Archive for the ‘SEC’ Category

SEC Warning: Hackers, Limit Fraud to Traditional Means

Thursday, June 23rd, 2016

U.S. SEC accuses U.K. man of hacking, fraudulent trades by Jonathan Stempel.

From the post:

The U.S. Securities and Exchange Commission sued a U.K. man it said hacked into online brokerage accounts of several U.S. investors, placed unauthorized stock trades, and within minutes made profitable trades in the same stocks in his own account.

“We will swiftly track down hackers who prey on investors as we allege Mustapha did, no matter where they are operating from and no matter how sophisticated their technology,” Robert Cohen, co-chief of the SEC enforcement division’s market abuse unit, said in a statement.

The case is SEC v Mustapha, U.S. District Court, Southern District of New York, No. 16-04805.

I can’t find the record in PACER. Perhaps it is too recent?

In any event, hackers be warned that the SEC will swiftly move to track you down should you commit fraud on investors using “sophisticated” technology.

Salting of news sources, insider trading, other, more traditional means of defrauding investors, will continue to face lackadaisical enforcement efforts.

You don’t have to take my word for it. See: Report: SEC Filed a Record Number of Enforcement Actions in FY 2015, Aggregate Fines and Penalties Declined by Kevin LaCroix.

Kevin not only talks about the numbers but also provides links to the original report, a novelty for some websites.

The lesson here is to not distinguish yourself by using modern means to commit securities fraud. The SEC is more likely to pursue you.

Is that how you read this case? 😉

SEC To Accept Inline XBRL?

Thursday, August 20th, 2015

SEC commits to human- and machine-readable format that could fix agency’s open data problems by Justin Duncan.

The gist of the story is that the SEC has, unfortunately, been accepting both plain text and XBRL filings since 2009. Since XBRL results in open data, you can imagine the effort put into that data by filers.

At the urging of Congress, the SEC has stated in writing:

SEC staff is currently developing recommendations for the Commission’s consideration to allow filers to submit XBRL data inline as part of their core filings, rather than filing XBRL data in an exhibit.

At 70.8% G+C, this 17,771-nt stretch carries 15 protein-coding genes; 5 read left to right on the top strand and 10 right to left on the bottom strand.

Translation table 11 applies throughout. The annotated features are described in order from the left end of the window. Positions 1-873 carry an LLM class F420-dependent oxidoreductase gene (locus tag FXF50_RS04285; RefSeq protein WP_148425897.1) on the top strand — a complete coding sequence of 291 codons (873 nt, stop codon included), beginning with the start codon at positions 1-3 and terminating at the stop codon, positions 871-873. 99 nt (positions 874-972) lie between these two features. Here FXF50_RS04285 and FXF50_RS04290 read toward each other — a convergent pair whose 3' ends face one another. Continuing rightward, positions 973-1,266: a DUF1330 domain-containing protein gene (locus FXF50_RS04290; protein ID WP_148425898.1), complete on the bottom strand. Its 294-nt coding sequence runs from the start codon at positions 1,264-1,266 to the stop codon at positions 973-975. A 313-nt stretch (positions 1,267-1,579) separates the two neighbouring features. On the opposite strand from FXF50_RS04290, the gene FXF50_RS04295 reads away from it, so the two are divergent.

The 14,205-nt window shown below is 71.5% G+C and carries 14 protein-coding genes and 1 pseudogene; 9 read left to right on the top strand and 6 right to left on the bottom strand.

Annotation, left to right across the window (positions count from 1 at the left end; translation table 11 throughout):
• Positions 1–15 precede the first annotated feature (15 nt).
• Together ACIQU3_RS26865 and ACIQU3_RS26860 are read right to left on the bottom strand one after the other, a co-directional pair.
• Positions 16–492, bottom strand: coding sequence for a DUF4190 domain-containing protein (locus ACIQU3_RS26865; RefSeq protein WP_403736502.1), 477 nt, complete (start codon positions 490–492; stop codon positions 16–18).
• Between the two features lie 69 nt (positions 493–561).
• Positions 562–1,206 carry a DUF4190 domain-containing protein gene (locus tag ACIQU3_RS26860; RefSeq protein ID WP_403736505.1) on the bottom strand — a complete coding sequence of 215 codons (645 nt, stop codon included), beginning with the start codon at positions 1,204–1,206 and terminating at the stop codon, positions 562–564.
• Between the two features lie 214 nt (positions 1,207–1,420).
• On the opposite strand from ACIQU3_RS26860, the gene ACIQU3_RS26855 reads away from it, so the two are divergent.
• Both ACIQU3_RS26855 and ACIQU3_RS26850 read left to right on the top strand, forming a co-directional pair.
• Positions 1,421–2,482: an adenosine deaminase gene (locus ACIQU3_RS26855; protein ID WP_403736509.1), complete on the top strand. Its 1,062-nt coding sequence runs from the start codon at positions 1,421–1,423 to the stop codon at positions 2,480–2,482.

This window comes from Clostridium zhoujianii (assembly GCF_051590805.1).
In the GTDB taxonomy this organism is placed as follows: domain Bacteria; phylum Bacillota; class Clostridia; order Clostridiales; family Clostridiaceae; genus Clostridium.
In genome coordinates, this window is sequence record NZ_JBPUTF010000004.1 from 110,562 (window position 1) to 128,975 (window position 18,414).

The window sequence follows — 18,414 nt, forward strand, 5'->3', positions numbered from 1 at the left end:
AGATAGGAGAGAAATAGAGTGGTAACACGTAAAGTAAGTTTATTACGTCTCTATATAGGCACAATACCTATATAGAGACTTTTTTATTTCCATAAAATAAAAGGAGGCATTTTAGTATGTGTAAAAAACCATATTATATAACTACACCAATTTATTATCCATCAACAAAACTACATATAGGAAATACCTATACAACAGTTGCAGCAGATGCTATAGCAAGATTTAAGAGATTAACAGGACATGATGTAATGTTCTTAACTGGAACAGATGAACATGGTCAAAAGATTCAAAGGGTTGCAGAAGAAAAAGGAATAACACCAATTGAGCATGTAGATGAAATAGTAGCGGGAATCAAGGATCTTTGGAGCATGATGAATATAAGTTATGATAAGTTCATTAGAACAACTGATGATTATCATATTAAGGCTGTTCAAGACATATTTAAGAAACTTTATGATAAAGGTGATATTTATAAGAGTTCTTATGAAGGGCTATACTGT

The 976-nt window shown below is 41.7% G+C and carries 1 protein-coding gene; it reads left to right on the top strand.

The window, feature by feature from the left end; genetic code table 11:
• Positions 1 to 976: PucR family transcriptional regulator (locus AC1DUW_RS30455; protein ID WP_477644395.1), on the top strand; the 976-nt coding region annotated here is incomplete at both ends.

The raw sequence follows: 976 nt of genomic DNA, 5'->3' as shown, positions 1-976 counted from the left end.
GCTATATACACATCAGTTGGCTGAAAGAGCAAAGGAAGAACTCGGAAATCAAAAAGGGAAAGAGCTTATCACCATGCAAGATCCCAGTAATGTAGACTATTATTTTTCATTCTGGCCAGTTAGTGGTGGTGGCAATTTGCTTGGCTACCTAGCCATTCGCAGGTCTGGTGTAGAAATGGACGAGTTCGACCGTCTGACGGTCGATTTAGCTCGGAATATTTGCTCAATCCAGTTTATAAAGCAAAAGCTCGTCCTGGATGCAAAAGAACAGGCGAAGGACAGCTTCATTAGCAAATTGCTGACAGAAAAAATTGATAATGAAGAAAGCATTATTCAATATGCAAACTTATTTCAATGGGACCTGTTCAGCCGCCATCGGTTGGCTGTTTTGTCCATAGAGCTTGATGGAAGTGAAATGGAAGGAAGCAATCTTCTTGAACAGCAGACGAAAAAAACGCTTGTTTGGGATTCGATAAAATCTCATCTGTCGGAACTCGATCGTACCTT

Before you celebrate too much, note that the SEC didn’t offer any dates for acceptance of inline XBRL filings.

Still, better an empty promise than no promise at all.

If you are interested in making sure that inline XBRL data does result in meaningful disclosure, if and when it is used for SEC filings, consult the following:

Inline XBRL 1.1 (standard)

An Integrator’s Guide to Inline XBRL

Plus you may want to consider how you would use XQuery to harvest and combine XBRL data with other data sources. It’s not too early be thinking about “enhanced” results.

SEC Bite?

Saturday, July 12th, 2014

SEC Starts Enforcing XBRL Mandate by Michael Cohn.

From the post:

The Securities and Exchange Commission has begun sending letters to public companies that fail to file their financials with all the necessary data using Extensible Business Reporting Language technology.

The SEC began requiring the largest public companies to file their financial statements using XBRL in 2009 and phased in the requirements for smaller issuers over the next two years. XBRL technology uses a data-tagging format that is supposed to make it easier for investors and analysts to compare financial information across companies and industries. Problems with the technology and the inconsistency of the tags used by companies have limited XBRL’s usefulness to many investors, however.

Nevertheless, the SEC has continued to work with vendors and companies on refining the tags and with the Financial Accounting Standards Board on regularly updating the XBRL taxonomy to adjust for any changes in U.S. GAAP. This month, the IRS’s Division of Corporate Finance started sending letters to corporations that have not been meeting the mandate.

As they say, “…it’s an ill wind indeed that doesn’t blow anyone some good.” 😉

Assuming that the SEC becomes persistent with its letters and one presumes some threats of enforcement action, those late to the XBRL party will be adapting their information systems to produce the required reports.

As I pointed out in 2012, topic maps are relevant to the transition to XBRL because:

  1. Some organizations will have legacy accounting systems that require mapping to XBRL.
  2. Even organizations that have transitioned to XBRL will have legacy data that has not.
  3. Transitions to XBRL by different organizations may not reflect the same underlying semantics.

See XBRL.org for details on XBRL.

I first saw this in a tweet by Open Data 500.

SEC Filings for Humans

Tuesday, February 25th, 2014

SEC Filings for Humans by Meris Jensen.

After a long and sad history of the failure of the SEC to make EDGAR useful:

Rank and Filed gathers data from EDGAR, indexes it, and returns it in formats meant to help investors research, investigate and discover companies on their own. I started googling ‘How to build a website’ seven months ago. The SEC has web developers, software developers, database administrators, XBRL experts, legions of academics who specialize in SEC filings, and all this EDGAR data already cached in the cloud. The Commission’s mission is to protect investors, maintain fair, orderly and efficient markets, and facilitate capital formation. Why did I have to build this? (emphasis added)

I don’t know the answer to Meris’ question but I can tell you that Rank and Filed is an incredible resource for financial information.

And yet another demonstration that government should not manage open data. Make it available. (full stop)

I first saw this at Nathan Yau’s A human-readable explorer for SEC filings.